OGDEN -- Walking in the door at this weekend's gun show at the Weber County Fairgrounds one of the first things to greet the eye is a 4-foot-by-8-foot sign with the words "Killing Lincoln."
It's one of the more historically themed booths at the show, with Jim Craner combining his hobbies of history and gun-collecting, and the sign borrowing from the Bill O'Reilly book of the same name, which is on display. The exhibits include a replica of the .44-caliber Derringer pistol John Wilkes Booth used to assassinate President Abraham Lincoln.
The large size of the bullet actually allowed Lincoln to live through the night, leaving a wound large enough for a doctor to probe inside and relieve some of the pressure of swelling tissue, noted Craner, 81, of Ogden.
His great-grandmother was from Springfield, Ill., Lincoln's home for 17 years before he was elected president, and preserved the New York Herald's April 15, 1865, front page on the shooting. It's now on display at the Utah Gun Collectors Association gun show running through today at the fairgrounds' Exhibit Hall. Admission is $5, cash only.
Lincoln, Craner said, was a friend of Ogden's famous gun-making Browning family through a cousin of John Browning who practiced law with Lincoln in Illinois.
Also on hand was 15-year-old Brady Tidwell, of the Clearfield High School ROTC, manning a booth to solicit donations for the corps sharpshooting team's next competition, the Marksmanship Junior Olympics this summer in Alabama.
The nine-member band of shooters last month won the Air Force National Championship competition held in Davis County. "It would be a much safer world if everyone knew how to use firearms," he said.
Discussing a recent survey that showed while gun sales continue to rise, the number of American homes with guns has actually declined, from 54 percent in 1977 to 32 percent in 2010, Tidwell found it unfortunate.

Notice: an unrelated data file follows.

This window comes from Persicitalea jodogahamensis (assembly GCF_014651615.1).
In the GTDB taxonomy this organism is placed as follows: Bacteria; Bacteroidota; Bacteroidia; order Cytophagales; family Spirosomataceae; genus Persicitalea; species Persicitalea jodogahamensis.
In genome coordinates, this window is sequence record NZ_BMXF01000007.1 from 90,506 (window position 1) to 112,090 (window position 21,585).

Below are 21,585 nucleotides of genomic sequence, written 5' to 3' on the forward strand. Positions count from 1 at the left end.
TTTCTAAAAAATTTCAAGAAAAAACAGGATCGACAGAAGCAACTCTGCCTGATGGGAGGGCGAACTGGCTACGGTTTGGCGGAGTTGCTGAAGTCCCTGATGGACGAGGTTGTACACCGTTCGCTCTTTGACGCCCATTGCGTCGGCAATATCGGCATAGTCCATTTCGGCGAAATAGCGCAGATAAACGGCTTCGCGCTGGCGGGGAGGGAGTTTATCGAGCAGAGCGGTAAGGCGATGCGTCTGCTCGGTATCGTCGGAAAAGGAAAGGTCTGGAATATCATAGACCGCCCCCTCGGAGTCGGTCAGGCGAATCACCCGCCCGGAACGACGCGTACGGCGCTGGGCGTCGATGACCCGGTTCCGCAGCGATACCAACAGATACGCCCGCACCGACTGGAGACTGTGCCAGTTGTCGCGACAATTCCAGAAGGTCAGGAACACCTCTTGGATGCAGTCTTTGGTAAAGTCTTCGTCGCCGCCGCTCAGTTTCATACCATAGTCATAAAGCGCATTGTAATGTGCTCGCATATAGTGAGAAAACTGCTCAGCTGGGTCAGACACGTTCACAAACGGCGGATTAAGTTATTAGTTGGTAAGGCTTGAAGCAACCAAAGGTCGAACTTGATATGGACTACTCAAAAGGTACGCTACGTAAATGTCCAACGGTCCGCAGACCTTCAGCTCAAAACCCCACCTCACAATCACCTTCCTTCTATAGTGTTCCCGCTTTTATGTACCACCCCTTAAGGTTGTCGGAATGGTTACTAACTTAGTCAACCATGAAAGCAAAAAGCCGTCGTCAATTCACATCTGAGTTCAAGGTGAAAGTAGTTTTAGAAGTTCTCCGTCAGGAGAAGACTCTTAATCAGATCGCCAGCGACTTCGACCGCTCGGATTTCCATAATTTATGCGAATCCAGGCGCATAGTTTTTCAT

"Take the shooting at Sandy Hook Elementary," he said, referring to the December massacre of 20 children and six adults. "If a principal or a teacher there had a gun, that would have ended a lot better. Everybody here is going to tell you that."
The University of Chicago study released last month also listed 3.7 million guns manufactured in the U.S. in 2007, soaring to 6.1 million by 2011.
Lena Peterson and Jim Blankenship were surprised at the survey results. The couple runs a self-defense products business out of their Ogden home, concentrating on gun shows throughout the state. She was wearing her pistol holsters on the front of her thighs, "combat ready," as she put it.
They sell everything from guns to knife pens -- not penknives, but pens with a 3-inch blade, that still write. And knife combs. A similar blade is hidden in the comb's spine "if you want something more covert," she said.
The survey surprises them because their business is brisk, "which shows you that people are scared," mainly of what President Barack Obama may do to gun laws and of street crime, said she and husband Jim.
"Gun collectors love their toys," said Tidwell of the survey results. "So they buy a lot of them. Most of the people here (at the gun show) personally own from 10 to 200. They're serious about it. And they're worried Obama is going to take them away."
Craner opined that the survey on gun ownership simply shows a shifting demographic. More people live in cities now, he said, where gun ownership isn't as prevalent as it is in rural areas.
"For farmers, a gun is a tool, plus if you get out and about in rural areas you're all alone," he said. "People are scared because police can't be everywhere."